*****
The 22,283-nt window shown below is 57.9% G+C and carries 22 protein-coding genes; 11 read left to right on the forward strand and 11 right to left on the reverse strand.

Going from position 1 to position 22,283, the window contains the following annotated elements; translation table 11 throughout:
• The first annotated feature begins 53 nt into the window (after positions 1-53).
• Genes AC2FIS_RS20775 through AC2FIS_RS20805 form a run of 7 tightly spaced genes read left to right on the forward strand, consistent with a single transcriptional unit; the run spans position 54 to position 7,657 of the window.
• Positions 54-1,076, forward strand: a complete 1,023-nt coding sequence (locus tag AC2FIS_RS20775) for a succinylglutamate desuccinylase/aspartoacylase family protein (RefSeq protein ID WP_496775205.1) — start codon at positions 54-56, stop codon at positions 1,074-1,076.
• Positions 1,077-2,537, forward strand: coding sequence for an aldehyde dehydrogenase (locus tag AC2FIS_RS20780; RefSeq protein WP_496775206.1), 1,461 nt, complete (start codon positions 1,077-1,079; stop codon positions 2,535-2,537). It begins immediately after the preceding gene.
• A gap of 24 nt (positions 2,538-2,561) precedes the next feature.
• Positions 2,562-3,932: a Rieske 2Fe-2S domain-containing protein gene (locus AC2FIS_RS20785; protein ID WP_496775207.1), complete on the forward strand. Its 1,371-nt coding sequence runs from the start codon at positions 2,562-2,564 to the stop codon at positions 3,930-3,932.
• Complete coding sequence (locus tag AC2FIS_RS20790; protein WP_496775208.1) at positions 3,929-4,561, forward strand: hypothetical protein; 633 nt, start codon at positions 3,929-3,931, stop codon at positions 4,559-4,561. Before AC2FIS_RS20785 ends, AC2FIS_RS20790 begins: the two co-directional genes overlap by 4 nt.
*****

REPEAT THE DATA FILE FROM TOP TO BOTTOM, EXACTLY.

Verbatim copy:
The 22,283-nt window shown below is 57.9% G+C and carries 22 protein-coding genes; 11 read left to right on the forward strand and 11 right to left on the reverse strand.

Going from position 1 to position 22,283, the window contains the following annotated elements; translation table 11 throughout:
• The first annotated feature begins 53 nt into the window (after positions 1-53).
• Genes AC2FIS_RS20775 through AC2FIS_RS20805 form a run of 7 tightly spaced genes read left to right on the forward strand, consistent with a single transcriptional unit; the run spans position 54 to position 7,657 of the window.
• Positions 54-1,076, forward strand: a complete 1,023-nt coding sequence (locus tag AC2FIS_RS20775) for a succinylglutamate desuccinylase/aspartoacylase family protein (RefSeq protein ID WP_496775205.1) — start codon at positions 54-56, stop codon at positions 1,074-1,076.
• Positions 1,077-2,537, forward strand: coding sequence for an aldehyde dehydrogenase (locus tag AC2FIS_RS20780; RefSeq protein WP_496775206.1), 1,461 nt, complete (start codon positions 1,077-1,079; stop codon positions 2,535-2,537). It begins immediately after the preceding gene.
• A gap of 24 nt (positions 2,538-2,561) precedes the next feature.
• Positions 2,562-3,932: a Rieske 2Fe-2S domain-containing protein gene (locus AC2FIS_RS20785; protein ID WP_496775207.1), complete on the forward strand. Its 1,371-nt coding sequence runs from the start codon at positions 2,562-2,564 to the stop codon at positions 3,930-3,932.
• Complete coding sequence (locus tag AC2FIS_RS20790; protein WP_496775208.1) at positions 3,929-4,561, forward strand: hypothetical protein; 633 nt, start codon at positions 3,929-3,931, stop codon at positions 4,559-4,561. Before AC2FIS_RS20785 ends, AC2FIS_RS20790 begins: the two co-directional genes overlap by 4 nt.